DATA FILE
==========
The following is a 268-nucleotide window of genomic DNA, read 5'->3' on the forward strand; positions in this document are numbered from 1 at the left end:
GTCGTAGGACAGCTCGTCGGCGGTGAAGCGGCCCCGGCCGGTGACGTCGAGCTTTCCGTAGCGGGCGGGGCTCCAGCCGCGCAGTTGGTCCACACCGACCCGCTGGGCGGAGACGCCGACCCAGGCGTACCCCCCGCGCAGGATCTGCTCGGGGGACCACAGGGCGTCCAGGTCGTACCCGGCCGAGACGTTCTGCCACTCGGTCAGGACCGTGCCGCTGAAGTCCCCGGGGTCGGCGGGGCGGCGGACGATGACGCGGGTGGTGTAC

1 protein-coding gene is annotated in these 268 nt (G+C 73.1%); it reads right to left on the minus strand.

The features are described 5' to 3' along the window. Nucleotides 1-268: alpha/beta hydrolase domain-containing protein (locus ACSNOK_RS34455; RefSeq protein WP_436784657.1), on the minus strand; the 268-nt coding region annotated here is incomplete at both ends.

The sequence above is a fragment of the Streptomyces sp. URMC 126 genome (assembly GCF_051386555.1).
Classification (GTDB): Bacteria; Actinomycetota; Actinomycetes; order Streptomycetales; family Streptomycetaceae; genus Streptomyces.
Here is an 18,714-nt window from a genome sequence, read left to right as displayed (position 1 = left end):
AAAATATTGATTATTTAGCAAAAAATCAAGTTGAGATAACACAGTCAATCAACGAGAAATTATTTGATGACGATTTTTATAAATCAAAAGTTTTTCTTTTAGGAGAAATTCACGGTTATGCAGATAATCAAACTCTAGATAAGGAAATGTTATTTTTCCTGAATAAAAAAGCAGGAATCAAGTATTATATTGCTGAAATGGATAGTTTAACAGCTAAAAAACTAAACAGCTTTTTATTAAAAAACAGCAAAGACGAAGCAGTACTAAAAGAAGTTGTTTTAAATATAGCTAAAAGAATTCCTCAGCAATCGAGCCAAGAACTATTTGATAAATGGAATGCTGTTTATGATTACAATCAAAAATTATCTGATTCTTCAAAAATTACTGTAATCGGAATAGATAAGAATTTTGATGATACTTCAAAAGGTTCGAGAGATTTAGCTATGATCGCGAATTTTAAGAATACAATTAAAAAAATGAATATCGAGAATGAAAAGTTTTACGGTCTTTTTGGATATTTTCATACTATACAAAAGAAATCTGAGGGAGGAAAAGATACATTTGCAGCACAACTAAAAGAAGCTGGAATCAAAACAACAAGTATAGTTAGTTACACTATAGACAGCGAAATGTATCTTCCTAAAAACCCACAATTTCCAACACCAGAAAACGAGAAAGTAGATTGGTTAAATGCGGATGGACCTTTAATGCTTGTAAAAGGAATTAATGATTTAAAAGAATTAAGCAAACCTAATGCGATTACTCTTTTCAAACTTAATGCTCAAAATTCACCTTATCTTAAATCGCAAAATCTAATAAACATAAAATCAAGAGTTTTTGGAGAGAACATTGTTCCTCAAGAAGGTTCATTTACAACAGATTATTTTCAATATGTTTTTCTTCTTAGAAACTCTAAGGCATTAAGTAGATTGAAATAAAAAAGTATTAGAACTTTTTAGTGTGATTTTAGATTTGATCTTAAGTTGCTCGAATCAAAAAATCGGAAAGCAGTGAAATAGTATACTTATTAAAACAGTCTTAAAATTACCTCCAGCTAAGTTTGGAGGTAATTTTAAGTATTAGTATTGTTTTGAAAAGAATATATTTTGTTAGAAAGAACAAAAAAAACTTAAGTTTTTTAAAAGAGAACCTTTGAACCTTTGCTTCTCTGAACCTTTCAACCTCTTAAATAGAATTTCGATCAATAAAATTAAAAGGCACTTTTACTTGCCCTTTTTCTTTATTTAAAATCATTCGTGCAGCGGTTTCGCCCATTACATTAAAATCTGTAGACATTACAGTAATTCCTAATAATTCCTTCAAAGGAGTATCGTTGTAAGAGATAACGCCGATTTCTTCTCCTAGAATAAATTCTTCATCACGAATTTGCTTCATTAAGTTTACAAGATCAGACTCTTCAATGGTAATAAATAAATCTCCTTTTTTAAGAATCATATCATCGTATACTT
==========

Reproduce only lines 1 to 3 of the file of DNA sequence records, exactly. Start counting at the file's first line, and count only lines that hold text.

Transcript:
The following is a 268-nucleotide window of genomic DNA, read 5'->3' on the forward strand; positions in this document are numbered from 1 at the left end:
GTCGTAGGACAGCTCGTCGGCGGTGAAGCGGCCCCGGCCGGTGACGTCGAGCTTTCCGTAGCGGGCGGGGCTCCAGCCGCGCAGTTGGTCCACACCGACCCGCTGGGCGGAGACGCCGACCCAGGCGTACCCCCCGCGCAGGATCTGCTCGGGGGACCACAGGGCGTCCAGGTCGTACCCGGCCGAGACGTTCTGCCACTCGGTCAGGACCGTGCCGCTGAAGTCCCCGGGGTCGGCGGGGCGGCGGACGATGACGCGGGTGGTGTAC

1 protein-coding gene is annotated in these 268 nt (G+C 73.1%); it reads right to left on the minus strand.